The title is deliberately provocative, but I believe it is a fair and accurate restatement of Elder Packer’s words in October, 1993 general conference, when he said:
“A man who holds the priesthood does not have an advantage over a woman in qualifying for exaltation. The woman, by her very nature, is also co-creator with God and the primary nurturer of the children. Virtues and attributes upon which perfection and exaltation depend come naturally to a woman…”
Elder Packer debunks the notion that men are spiritually superior to women, and instead asserts the opposite, that women are spiritually superior, simply by virtue of being female.
The position elder Packer outlines is generally accepted in the church, and it seems to make perfect sense to many people who are smarter and more spiritual than I. And since I consider the apostles to be inspired, it is with great trepidation that I put forward the reasons that make the idea of superior female righteousness unacceptable, at least to me.
This idea conflicts with our foundational doctrines of agency and accountability. One of the great things about Mormonism is our belief that we will be held accountable only for those actions within our control. Elder Packer appears to be saying that men lack virtues and attributes necessary for exaltation. How, then, can males be held accountable? And if women naturally possess those attributes, shouldn’t they be held to a higher standard?
I also think we need to expand the way we understand spirituality. Consider the case of the parents of our founding prophet. Most of us would, without hesitation, claim that Lucy Mack Smith was more spiritual than Joseph Smith, Sr., since she was a church-joiner and he was something of a skeptic. But the Restoration would never have gotten off the ground if Joseph, Jr. had listened only to his mother. Righteousness is much more robust that simple piety. Our selective association of stereotypical female behavior with righteousness is troublesome, and so is our willingness to discount stereotypical male behavior. The willingness to sacrifice for others is unquestionably a celestial attribute, but our church rhetoric now celebrates the traditional ways women have exercised this virtue while simultaneously overlooking the traditional contributions of men.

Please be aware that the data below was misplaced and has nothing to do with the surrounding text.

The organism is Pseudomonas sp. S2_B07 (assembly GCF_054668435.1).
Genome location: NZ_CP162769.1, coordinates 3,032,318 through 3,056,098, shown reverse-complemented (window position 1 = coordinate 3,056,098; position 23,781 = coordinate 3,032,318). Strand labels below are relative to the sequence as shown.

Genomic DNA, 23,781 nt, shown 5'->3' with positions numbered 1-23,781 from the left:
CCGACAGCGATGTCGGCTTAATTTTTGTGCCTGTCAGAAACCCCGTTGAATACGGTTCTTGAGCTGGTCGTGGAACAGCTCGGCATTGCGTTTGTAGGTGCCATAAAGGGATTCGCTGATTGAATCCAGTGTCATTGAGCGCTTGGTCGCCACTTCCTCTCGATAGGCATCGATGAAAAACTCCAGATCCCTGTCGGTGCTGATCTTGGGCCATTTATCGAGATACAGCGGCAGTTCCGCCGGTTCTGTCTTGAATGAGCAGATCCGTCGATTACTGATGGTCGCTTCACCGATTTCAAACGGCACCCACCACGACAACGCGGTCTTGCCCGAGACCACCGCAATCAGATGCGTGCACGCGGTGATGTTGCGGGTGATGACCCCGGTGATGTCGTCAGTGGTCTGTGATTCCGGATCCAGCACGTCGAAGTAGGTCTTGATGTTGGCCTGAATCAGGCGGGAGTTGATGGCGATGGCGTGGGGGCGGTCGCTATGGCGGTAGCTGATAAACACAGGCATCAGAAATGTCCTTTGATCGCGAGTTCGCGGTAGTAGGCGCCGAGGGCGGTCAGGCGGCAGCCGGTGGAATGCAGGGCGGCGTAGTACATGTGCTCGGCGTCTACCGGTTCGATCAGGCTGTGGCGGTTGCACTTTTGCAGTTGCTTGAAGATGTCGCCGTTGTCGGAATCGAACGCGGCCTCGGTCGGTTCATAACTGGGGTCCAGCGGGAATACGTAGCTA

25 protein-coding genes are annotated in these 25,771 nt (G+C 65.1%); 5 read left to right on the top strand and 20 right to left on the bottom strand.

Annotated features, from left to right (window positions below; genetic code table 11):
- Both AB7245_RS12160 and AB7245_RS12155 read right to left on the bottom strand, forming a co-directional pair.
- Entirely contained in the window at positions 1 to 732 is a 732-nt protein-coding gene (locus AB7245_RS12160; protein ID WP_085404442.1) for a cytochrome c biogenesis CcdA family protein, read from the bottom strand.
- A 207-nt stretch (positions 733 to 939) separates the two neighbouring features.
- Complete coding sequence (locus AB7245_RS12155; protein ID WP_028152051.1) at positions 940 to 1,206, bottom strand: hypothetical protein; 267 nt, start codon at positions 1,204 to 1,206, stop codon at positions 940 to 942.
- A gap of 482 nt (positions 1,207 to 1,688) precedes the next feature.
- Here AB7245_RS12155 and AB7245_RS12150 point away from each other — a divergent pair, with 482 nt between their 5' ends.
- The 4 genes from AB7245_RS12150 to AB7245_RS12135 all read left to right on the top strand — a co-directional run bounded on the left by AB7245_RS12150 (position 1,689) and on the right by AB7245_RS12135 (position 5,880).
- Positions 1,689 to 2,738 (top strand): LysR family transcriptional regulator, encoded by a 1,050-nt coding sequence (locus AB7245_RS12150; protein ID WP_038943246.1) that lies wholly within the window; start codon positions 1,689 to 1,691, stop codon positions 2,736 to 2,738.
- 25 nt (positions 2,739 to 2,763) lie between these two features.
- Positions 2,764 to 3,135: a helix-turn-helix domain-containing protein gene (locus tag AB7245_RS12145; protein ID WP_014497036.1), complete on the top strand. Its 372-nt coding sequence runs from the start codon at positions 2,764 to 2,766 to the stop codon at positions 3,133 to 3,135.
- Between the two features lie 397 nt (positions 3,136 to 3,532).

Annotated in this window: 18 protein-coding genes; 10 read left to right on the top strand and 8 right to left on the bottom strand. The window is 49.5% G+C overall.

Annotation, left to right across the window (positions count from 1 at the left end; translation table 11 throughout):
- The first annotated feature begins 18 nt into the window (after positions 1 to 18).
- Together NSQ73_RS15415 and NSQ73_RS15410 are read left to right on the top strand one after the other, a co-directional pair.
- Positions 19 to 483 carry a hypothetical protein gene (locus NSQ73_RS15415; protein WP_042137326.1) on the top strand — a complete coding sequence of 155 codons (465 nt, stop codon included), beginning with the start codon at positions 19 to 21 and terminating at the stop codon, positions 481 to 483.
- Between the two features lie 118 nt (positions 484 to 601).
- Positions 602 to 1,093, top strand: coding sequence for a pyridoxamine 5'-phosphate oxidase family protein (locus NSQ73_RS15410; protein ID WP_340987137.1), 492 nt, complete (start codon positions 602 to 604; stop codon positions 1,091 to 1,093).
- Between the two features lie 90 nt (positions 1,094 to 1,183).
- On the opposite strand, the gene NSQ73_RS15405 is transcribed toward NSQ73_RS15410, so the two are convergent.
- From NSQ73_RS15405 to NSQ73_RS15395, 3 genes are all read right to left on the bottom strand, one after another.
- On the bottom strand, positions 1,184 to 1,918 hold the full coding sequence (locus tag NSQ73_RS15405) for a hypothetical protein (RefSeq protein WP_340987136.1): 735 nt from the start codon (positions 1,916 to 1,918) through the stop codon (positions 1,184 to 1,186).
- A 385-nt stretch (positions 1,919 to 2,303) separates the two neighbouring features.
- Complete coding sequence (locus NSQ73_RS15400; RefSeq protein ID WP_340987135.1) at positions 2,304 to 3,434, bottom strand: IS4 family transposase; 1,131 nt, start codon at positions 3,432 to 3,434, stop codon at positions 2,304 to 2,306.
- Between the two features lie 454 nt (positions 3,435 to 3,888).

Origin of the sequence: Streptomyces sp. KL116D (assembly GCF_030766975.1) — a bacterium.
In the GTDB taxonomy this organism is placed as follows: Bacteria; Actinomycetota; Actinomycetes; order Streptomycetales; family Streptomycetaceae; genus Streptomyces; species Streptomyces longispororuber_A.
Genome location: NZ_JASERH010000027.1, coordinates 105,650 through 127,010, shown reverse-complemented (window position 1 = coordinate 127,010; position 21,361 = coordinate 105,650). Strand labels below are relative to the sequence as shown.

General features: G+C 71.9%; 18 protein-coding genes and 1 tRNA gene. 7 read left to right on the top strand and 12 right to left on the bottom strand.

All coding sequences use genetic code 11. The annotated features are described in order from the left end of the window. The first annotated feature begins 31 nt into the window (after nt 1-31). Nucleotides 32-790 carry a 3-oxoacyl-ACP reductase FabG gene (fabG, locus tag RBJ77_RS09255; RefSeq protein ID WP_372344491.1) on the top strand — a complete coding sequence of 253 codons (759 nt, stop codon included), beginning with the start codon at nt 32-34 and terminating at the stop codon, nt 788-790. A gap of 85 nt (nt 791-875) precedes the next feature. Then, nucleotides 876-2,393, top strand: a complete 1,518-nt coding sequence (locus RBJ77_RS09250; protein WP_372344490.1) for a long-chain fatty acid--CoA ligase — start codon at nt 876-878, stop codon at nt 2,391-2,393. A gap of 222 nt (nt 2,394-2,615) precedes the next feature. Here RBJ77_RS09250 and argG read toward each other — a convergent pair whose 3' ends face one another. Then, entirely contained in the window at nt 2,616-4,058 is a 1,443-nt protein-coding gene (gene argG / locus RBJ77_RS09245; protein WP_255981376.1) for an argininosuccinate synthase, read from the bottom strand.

I am skeptical of the way we project observed mortal behaviors onto eternity. It is disconcerting to realize how much of what we do is determined by our brain chemistry, and I’m very hesitant to make our eternal rewards dependent upon a lack or imbalance of some hormone or other. Much of the atrocious behavior of males – aggression, anger, sexual promiscuity – is influenced by the presence of the steroid testosterone, which effects the development of the male brain, beginning in the womb. Post-menopausal women who are experiencing loss of muscle mass and bone density are sometimes prescribed testosterone therapy. These women often report side effects which include a heightened libido and feelings of aggression. Also, much of what we call a maternal nurturing instinct is the result of an ounce or two of the hormone oxytocin. Females usually produce this chemical in greater amounts, particularly during during pregnancy and childbirth, and it is also closely associated with the ability to trust and form bonds with others. Since I reject Orson Pratt’s speculations about “spirit fluid”, I don’t see how we can carry our mortal brain chemistry with us after death, assuming we even wanted to.
So there you have it, gentle readers. I know from my own experience that the natural man is an enemy to God. Does the church require me to believe that the natural woman is God’s best friend? Will the first step of the final judgment occur when I am asked to check the box next to M or F?
And by the way – Happy Pioneer Day!